|1||Adams et al., "Intercellular Adhesion Molecule 1 on Liver Allografts During Rejection," Lancet pp. 1122-1125, 1989.|
|2||Androphy et al, "Bovine papillomavirus E2 trans-activating gene product binds to specific sites in papillomavirus DNA," Nature 325:70-73, 1987.|
|3||Bevilacqua et al., "Endothelial Leukocyte Adhesion Molecule 1: An Inducible Receptor for Neutrophils Related to Complement Regulatory Proteins and Lectins," Science 243:1160-1165, 1989.|
|4||Bevilacqua et al., "Identification of an inducible endothelial-leukocyte adhesion molecule," Proc. Natl. Acad. Sci. USA 84:9238-9242, 1987.|
|5||Bielinska et al., "Regulation of Gene Expression with Double-Stranded Phosphorothioate Oligonucleotides," Science 250;997-1000, 1990.|
|6||*||C Helene et al (1990) Biochimica et Biophysica Acta 1049:99-125.*|
|7||Campbell et al., "Intercellular adhesion molecule 1 is induced on isolated endocrine islet cells by cytokines but not by reovirus infection," Proc. Natl. Acad. Sci. U.S.A. 86:4282-4286, 1989.|
|8||Chu et al. "Binding of Hairpin and Dumbbell DNA to Transcription Factors", Nucleic Acids Research 19:6958, 1991.|
|9||Clusel et al., "Ex vivo regulation of specific gene expression by nanomolar concentration of double-stranded dumbbell oligonucleotides," Nucleic Acids Research 21:3405-3411, 1993.|
|10||Collins et al., "Structure and Chromosomal Location of the Gene for Endothelial Leukocyte Adhesion Molecule 1," J. Biol. Chem. 266:2466-2473, 1991.|
|11||Cornelius et al., "A 5' Portion of the ICAM-1 Gene Confers Tissue-Specific Differential Expression Levels and Cytokine Responsiveness," J. of Investigative Dermatology 100:753-758, 1993.|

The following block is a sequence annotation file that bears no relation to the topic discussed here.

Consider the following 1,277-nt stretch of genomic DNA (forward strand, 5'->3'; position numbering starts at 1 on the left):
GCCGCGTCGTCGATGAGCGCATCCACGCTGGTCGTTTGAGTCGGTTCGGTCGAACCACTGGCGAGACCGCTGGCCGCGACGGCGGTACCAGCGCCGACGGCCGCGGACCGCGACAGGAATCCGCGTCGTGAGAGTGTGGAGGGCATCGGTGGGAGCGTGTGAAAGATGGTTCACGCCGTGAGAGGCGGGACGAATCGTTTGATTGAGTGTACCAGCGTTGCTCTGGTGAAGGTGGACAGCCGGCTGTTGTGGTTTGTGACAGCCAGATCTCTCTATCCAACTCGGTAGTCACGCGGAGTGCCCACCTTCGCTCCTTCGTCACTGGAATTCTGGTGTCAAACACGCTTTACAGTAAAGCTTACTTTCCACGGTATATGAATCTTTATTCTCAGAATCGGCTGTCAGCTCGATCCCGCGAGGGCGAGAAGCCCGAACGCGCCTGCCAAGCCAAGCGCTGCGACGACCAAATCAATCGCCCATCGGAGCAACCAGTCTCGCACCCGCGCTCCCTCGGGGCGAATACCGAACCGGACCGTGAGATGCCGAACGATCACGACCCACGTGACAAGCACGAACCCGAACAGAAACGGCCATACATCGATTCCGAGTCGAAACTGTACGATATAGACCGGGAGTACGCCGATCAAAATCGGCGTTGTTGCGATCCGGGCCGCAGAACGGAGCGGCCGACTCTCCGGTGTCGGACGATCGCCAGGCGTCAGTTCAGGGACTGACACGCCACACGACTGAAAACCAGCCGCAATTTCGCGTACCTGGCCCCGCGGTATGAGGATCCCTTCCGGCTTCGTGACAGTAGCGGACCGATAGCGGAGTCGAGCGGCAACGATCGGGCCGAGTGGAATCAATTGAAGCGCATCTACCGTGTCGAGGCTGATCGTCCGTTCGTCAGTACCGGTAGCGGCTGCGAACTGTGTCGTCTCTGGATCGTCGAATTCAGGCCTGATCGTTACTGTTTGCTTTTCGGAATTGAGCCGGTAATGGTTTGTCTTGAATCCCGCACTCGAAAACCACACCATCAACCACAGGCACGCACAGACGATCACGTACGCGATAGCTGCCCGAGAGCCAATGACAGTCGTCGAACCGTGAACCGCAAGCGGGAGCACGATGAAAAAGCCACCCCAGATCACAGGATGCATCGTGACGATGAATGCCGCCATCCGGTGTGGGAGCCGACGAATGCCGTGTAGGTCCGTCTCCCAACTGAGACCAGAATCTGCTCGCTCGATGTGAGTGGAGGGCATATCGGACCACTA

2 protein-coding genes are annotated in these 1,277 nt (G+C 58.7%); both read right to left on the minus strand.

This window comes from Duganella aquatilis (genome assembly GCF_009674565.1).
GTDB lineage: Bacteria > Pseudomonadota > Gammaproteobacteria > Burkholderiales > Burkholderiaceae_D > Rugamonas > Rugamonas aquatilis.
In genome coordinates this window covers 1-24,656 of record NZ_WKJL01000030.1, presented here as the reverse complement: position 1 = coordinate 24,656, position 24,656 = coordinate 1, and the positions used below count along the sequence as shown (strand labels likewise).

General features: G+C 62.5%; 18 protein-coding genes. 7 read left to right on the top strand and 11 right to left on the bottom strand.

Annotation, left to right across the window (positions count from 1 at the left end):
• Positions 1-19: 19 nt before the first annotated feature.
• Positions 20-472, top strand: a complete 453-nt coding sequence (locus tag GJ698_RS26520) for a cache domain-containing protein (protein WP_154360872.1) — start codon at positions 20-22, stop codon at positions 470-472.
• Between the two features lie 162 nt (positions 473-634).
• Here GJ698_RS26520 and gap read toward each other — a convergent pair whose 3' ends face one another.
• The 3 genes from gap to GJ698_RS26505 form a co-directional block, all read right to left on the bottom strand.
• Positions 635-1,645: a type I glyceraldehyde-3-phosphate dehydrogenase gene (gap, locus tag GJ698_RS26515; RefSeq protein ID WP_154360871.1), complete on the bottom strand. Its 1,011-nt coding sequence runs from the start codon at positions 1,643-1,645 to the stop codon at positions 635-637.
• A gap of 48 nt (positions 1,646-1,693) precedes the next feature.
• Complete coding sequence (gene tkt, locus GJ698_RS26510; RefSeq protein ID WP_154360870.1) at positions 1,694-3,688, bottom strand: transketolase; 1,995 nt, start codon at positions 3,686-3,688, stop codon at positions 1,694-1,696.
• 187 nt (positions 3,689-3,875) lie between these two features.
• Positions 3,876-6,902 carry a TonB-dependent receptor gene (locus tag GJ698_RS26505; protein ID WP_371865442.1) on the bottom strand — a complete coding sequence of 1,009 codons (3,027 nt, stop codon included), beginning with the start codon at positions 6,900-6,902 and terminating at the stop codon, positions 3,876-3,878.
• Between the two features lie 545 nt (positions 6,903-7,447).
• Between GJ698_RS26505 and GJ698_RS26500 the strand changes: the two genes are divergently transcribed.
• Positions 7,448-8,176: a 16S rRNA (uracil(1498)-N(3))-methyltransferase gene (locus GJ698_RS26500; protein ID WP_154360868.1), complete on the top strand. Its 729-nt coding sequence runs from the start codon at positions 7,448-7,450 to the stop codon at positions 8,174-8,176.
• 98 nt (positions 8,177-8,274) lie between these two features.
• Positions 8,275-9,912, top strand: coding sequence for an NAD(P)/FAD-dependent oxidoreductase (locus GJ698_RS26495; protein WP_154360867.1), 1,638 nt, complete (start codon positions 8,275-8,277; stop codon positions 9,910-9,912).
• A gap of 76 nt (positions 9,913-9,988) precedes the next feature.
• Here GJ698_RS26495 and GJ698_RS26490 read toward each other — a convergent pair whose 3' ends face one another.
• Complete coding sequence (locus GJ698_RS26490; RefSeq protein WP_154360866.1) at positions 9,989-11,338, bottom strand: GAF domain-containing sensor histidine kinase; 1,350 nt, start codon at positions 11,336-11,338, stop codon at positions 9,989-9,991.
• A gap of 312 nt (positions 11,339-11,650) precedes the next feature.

|12||Cornelius et al., "A 5′ Portion of the ICAM-1 Gene Confers Tissue-Specific Differential Expression Levels and Cytokine Responsiveness," J. of Investigative Dermatology 100:753-758, 1993.|
|13||Cosimi et al., "In Vivo Effects of Monoclonal Antibody to ICAM-1 (CD54) In Nonhuman Primates with Renal Allografts," J. Immunol. 144:4604-4612, 1990.|
|14||Cybulsky, M., "Gene Structure, Chromosomal Location, and Basis for Alternative mRNA Splicing of the Human VCAM1 Gene", PNAS USA 1991, 988, 7859-7863.|
|15||Degitz et al., "Cloning and Characterization of the 5' -Transcriptional Regulatory Region of the Human Intercellular Adhesion Molecule I Gene," J. of Biological Chemistry 266:14024-14030, 1991.|
|16||Degitz et al., "Cloning and Characterization of the 5′ -Transcriptional Regulatory Region of the Human Intercellular Adhesion Molecule I Gene," J. of Biological Chemistry 266:14024-14030, 1991.|
|17||Dustin and Springer, "Lymphocyte Function-associated Antigen-1 (LFA-1) Interaction with Intercellular Adhesion Molecule-1 (ICAM-1) is One of At Least Three Mechanisms for Lymphocyte Adhesion to Cultured Endothelial Cells," J. Cell Biol. 107:321-331, 1988.|
|18||Eck et al., "Inhibition of Phorbol Ester-Induced Cellular Adhesion by Competitive Binding of NF-kappaB In Vivo," Molecular and Cellular Biol. 13:6530-6536, 1993.|
|19||Eck et al., "Inhibition of Phorbol Ester-Induced Cellular Adhesion by Competitive Binding of NF-κB In Vivo," Molecular and Cellular Biol. 13:6530-6536, 1993.|
|20||Faull and Russ, "Tubular Expression of Intercellular Adhesion Molecule-1 During Renal Allograft Rejection," Transplantation 48: 226-230, 1989.|
|21||Frohman et al., "The induction of intercellular adhesion molecule 1 (ICAM-1) expression on human fetal astrocytes by interferon-gamma, tumor necrosis factor alpha, lymphotoxin, and interleukin-1: relevance to intracerebral antigen presentation," J. Neuroimmunol. 23:117-124.|
|22||Frohman et al., "The induction of intercellular adhesion molecule 1 (ICAM-1) expression on human fetal astrocytes by interferon-γ, tumor necrosis factor α, lymphotoxin, and interleukin-1: relevance to intracerebral antigen presentation," J. Neuroimmunol. 23:117-124.|